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When Galileo Galilei had to undergo quarantine for a month – art and culture

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Italian astronomer-physicist Galileo Galilei had a torrid time in the 1630s – he was in poor health, faced a house arrest and a trial due to a controversial book and also had to undergo quarantine for almost a month because of the raging plague then, recounts a new book.

‘Galileo and the Science Deniers’ is a historical biography on the life of Galileo by astrophysicist Mario Livio which gives a glimpse into the life of a “man who was intellectually radical and well ahead of his time”.

Galileo’s journey as a scientist started in 1583, when he dropped out of medical school and began to study mathematics. By 1590, he already had the audacity to criticise Aristotle’s teachings on motion, according to which things moved because of a built-in impetus.

About 13 years later, following a series of ingenious experiments with inclined planes and pendulums, he formulated the very first “laws of motion” concerning free-fall, even though he would not publish those until 1638.

But Galileo’s several bold statements put him on a collision course with the Catholic Church and he was eventually pronounced “vehemently suspected of heresy” on June 22, 1633.

“Overall, if we examine the record of Galileo’s life in terms of his personal contentment, it traces something like an inverted-U shape, with a pronounced peak somewhere shortly after his numerous astronomical discoveries, followed by a fairly steep fall,” writes Livio.

In spite of his personal disagreements with some orthodox church dicta, as late as May 18, 1630, Galileo was still received in Rome as an honoured guest by Pope Urban VIII, and he left Rome under the impression that the Pope had approved the printing of his book “Dialogue on the Two Chief World Systems”, after only a few minor corrections and a change of title.

Overestimating the strength of his friendship with the Pope and underestimating the fragility of the delicate psychological and political position of the Pope at that turbulent post-Reformation era, Galileo continued to believe that reason would prevail, says Livio.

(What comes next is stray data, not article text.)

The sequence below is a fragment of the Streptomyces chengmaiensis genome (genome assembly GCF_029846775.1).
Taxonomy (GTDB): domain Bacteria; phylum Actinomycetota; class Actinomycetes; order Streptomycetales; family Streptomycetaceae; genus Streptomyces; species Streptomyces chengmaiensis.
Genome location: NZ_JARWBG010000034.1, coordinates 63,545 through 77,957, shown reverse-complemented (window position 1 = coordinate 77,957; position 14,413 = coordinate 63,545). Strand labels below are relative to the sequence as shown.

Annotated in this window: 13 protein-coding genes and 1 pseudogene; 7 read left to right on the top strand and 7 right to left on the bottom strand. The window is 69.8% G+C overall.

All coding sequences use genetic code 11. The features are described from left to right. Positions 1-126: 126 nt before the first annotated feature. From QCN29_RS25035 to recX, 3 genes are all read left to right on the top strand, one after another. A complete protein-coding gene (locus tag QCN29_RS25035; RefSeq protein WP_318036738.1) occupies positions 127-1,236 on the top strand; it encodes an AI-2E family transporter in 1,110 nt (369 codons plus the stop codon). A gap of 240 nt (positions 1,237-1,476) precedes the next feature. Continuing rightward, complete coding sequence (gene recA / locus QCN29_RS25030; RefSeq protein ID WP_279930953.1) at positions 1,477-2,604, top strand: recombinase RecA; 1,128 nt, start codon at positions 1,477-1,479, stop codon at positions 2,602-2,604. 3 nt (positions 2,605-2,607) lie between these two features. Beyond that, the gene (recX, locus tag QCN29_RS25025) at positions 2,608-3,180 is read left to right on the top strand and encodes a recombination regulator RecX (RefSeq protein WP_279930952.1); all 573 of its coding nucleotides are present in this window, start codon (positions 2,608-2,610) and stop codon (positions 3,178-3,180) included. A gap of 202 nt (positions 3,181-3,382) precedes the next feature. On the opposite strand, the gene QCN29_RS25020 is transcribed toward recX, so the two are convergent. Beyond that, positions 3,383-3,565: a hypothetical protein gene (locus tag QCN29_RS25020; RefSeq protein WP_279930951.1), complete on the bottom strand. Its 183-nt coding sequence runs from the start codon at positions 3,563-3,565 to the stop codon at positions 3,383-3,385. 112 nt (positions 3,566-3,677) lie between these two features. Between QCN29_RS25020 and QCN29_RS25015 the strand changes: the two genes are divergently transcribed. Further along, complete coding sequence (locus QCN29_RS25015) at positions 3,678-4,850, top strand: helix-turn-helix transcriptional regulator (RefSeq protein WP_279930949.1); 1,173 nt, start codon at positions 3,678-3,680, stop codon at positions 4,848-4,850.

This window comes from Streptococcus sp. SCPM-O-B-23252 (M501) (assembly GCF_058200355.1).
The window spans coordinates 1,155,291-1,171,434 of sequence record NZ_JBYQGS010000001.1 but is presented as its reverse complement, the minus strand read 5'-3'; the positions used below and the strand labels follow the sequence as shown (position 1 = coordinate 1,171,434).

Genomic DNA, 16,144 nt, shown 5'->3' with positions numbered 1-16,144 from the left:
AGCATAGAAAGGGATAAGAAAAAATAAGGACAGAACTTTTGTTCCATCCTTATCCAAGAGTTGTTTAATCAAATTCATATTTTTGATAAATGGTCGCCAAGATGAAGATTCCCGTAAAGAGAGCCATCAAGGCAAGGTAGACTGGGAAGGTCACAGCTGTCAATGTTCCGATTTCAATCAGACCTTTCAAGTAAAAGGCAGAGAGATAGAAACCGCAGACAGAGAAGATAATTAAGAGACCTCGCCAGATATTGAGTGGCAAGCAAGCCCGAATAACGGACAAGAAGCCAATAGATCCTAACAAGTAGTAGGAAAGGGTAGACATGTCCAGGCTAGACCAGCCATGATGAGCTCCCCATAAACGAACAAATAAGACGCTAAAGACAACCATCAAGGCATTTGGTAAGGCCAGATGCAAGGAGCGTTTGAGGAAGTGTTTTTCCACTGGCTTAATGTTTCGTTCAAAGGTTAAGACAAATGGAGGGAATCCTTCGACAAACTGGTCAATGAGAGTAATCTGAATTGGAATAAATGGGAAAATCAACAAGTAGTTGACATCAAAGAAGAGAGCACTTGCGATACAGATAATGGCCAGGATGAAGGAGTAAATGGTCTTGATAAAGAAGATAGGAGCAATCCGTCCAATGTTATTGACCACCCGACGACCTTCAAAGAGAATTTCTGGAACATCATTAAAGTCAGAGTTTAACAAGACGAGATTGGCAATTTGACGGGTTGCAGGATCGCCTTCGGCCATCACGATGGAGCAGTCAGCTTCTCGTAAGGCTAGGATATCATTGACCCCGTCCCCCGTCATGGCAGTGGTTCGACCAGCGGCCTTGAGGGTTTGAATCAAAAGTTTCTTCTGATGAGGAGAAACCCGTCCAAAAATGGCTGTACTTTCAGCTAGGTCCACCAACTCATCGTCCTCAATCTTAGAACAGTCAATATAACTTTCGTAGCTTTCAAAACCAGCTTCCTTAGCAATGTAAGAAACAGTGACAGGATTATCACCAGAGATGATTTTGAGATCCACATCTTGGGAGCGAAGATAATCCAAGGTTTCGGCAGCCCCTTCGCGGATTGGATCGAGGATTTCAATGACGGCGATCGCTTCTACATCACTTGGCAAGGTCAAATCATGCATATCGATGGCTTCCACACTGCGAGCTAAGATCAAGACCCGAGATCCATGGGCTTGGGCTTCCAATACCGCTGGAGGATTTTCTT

“In the preface to the book Galileo purported to discuss the Earth’s motion merely as a ‘mathematical caprice’, the text itself had a very different flavour. In fact, Galileo taunted and derided those who still refused to accept the Copernican view in which the Earth revolved around the Sun,” the book, published by Simon & Schuster, says.

For Galileo, however, the publication of the “Dialogo” (as the book is commonly referred to), marked the beginning of the end (of his life, not of his fame), says Livio.

“He was examined by the inquisition in 1633, pronounced a suspected heretic, forced to recant his Copernican ideas, and eventually placed under house arrest. The ‘Dialogo’ was put on the Vatican’s Index of Prohibited Books, where it remained until 1835,” he writes.

Left with no option despite his failing health, “Galileo departed for Rome on January 20, 1633, but because of the raging plague, he had to be quarantined before crossing from Tuscany into the Papal States, a stop which turned out to be painfully long and unpleasant”, he says.

“Consequently, he arrived to Rome only on February 12th, fortunately to the comfort and warm hospitality in the home of Tuscan Ambassador Francesco Niccolini and his wife.” After meeting with a few Church officials for advice in the first few days, in the following weeks, Galileo barely left the house, since Cardinal Francesco Barberini advised him against socialising, for fear that it ‘could cause harm and prejudice’, Livio writes.

And then he faced trial. Galileo died in 1642 at his villa in Arcetri near Florence, after having been blind and bed-ridden for a while.

Livio says Galileo’s story may be more relevant today than ever before.

“At present, we face enormous crises – such as the minimisation of the dangers of climate change -because the science behind these threats is erroneously questioned or ignored. Galileo encountered this problem 400 years ago,” he writes.

“His discoveries, based on careful observations and ingenious experiments, contradicted conventional wisdom and the teachings of the church at the time. Consequently, in a blatant assault on freedom of thought, his books were forbidden by church authorities,” he adds.

Livio says he has always been fascinated by Galileo. “He was, after all, not only the founder of modern astronomy and astrophysics – the person who turned an ancient profession into a window onto the universe’s deepest secrets and awe-inspiring wonders – but also a symbol of the fight for intellectual freedom.”

(This story has been published from a wire agency without modifications to the text)

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